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Fighting Myths About Asylum Seekers

Those fleeing Afghanistan, Cuba, Haiti, or Cameroon, if they wish to seek asylum in the United States, must apply for such. Even though the conditions in these countries (& others) are well documented, our government still makes each individual prove they were in fact persecuted.

Applicants are looked at suspiciously. We implicitly make the assumption they are who they hate: some mythical government spies trying to creep in, not one of the many oppressed citizens trying to avoid false arrest, torture or death back home. Often times, voluminous documentation is required to support their personal testimony about what happened to them. And I am sure you can guess how many people sneaking out of the country to escape an oppressive government first stop at the police station, courthouse, bank, government office, and/or school to ask, "May I please have proof you tortured, discriminated against, and denied human rights to me?"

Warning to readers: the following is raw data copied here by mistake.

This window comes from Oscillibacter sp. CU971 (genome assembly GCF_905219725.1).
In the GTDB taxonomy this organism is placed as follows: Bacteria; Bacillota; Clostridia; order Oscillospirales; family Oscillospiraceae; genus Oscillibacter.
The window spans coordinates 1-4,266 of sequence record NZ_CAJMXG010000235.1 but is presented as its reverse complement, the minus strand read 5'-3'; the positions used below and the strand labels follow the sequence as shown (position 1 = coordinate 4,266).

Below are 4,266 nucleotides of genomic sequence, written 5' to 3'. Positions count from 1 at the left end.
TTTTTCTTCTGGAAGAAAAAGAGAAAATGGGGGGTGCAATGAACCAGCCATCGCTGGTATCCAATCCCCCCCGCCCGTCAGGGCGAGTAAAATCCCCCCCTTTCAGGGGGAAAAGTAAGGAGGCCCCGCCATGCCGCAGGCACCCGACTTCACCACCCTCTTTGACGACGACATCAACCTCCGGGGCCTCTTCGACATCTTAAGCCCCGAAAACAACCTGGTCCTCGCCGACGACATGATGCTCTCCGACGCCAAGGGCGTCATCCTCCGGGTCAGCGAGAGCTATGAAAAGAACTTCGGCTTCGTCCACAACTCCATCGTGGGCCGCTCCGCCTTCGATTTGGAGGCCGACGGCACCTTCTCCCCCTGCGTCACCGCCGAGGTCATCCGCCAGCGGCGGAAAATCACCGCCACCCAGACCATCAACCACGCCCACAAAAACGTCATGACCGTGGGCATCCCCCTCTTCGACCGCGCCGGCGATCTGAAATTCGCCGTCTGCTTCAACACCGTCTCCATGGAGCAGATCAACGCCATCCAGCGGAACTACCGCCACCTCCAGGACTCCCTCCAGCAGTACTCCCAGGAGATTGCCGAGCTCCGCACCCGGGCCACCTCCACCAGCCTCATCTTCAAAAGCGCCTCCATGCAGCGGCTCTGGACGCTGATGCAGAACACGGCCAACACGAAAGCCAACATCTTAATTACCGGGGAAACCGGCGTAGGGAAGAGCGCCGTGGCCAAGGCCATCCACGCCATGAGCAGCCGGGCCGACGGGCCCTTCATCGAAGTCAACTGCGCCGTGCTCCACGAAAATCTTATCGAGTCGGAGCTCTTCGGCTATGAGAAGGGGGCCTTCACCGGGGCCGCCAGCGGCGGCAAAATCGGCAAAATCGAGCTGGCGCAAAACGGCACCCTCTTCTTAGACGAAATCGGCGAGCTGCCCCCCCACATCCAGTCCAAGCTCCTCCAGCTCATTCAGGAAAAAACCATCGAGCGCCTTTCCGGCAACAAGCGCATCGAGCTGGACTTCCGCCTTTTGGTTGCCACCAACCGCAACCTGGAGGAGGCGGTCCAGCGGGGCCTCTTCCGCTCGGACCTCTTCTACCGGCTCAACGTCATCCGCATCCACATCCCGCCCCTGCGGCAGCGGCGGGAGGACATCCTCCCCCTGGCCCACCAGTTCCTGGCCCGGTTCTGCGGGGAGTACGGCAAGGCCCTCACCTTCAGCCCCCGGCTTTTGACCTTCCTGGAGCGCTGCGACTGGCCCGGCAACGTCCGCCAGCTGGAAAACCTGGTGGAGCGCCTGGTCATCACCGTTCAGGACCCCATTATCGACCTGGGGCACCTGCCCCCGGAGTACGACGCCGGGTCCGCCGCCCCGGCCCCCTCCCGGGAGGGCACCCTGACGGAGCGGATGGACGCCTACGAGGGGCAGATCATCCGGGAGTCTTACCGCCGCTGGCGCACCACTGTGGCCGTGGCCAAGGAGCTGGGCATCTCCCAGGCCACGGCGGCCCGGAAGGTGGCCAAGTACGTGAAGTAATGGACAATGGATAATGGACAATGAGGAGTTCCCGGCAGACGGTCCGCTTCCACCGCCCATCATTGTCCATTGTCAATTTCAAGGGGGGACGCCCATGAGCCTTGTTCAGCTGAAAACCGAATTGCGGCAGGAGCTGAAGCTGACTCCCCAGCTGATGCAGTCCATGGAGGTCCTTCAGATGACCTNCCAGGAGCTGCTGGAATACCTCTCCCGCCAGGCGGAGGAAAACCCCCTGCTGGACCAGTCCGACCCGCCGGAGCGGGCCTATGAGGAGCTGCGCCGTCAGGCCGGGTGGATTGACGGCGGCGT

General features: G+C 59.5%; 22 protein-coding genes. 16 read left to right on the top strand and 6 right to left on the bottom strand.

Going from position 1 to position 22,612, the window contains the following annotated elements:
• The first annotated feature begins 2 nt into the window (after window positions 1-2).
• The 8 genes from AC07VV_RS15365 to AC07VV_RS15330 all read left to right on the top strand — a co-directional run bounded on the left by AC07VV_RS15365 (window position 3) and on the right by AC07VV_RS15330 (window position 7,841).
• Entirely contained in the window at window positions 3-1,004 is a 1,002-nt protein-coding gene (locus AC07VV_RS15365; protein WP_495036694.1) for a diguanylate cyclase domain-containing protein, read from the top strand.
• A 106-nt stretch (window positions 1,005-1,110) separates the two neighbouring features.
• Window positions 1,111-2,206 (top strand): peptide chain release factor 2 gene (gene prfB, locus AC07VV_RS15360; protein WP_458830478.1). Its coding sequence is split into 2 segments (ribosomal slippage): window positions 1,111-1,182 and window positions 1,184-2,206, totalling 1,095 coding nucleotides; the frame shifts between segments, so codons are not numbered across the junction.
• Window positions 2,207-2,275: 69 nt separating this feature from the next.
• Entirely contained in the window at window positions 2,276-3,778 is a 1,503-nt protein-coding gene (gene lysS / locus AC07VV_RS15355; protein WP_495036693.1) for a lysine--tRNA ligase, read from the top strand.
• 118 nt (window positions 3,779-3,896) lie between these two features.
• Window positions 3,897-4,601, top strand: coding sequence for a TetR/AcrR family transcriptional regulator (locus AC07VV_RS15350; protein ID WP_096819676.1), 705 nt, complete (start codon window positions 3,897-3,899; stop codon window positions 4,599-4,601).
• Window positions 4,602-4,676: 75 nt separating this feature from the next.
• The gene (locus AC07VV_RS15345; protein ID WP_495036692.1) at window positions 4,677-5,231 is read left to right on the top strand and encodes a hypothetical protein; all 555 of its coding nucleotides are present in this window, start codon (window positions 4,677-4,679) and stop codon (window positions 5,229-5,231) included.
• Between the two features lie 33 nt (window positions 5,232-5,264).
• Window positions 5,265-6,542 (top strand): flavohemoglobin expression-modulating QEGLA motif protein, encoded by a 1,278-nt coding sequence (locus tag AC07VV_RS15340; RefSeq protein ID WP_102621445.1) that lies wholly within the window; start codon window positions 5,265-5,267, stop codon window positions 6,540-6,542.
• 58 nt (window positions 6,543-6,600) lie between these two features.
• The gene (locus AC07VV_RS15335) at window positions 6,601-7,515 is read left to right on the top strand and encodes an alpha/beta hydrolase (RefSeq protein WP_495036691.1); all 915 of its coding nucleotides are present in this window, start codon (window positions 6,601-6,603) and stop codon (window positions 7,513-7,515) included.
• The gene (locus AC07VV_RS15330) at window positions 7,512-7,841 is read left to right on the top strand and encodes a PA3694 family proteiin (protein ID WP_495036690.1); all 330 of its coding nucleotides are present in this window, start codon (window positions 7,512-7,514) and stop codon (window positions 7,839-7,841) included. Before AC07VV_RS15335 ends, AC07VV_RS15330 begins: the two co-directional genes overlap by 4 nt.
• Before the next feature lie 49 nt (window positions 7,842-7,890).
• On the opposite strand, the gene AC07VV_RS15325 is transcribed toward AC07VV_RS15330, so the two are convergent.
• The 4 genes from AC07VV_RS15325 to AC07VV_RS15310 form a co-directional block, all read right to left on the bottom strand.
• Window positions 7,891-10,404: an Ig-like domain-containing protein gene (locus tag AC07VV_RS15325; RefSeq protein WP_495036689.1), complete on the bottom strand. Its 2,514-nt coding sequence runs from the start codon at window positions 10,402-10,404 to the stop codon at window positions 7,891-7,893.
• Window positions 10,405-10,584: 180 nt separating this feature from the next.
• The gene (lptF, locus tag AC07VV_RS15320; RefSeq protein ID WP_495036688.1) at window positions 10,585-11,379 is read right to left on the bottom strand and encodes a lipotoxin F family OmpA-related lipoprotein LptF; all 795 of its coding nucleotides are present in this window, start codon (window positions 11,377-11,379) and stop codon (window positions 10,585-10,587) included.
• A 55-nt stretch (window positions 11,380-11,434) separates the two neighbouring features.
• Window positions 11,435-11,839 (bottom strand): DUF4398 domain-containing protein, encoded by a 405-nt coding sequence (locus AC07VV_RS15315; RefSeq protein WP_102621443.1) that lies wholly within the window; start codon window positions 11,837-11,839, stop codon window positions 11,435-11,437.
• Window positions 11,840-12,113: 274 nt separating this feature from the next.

There are so many roadblocks to an asylum seeker gaining authorization to accept employment, the timing being but one. They come here fleeing persecution. Yet, instead of lovingly offering them food, shelter, medical care, and the opportunity to create a better life for themselves, we put up so much red tape and vilify them as having "stolen our jobs. " This doesn't match our values.

While not yet a full citizen, by virtue of filing a complete asylum application, those fleeing persecution have a right to remain in the United States at least until they receive a decision on their asylum application, which typically takes 5 - 7 years. It's a long, multi-stepped process during which they are investigated by the FBI, the Department of Homeland Security, and an individual asylum office.

Spread the word, help fight misinformation about asylum seekers. We at Hannibal Legal do not advocate for nor participate in loud, unproductive, cable news style political arguments. But next time, perhaps at Thanksgiving dinner, a kind hearted but misinformed friend or relative claims asylum seekers "snuck in the country," "are here illegally," or "have more rights than us," lovingly correct them.

Blog posts are not legal advice nor representation. You may wish to consult an attorney of your choosing before making any decisions about your legal issues.

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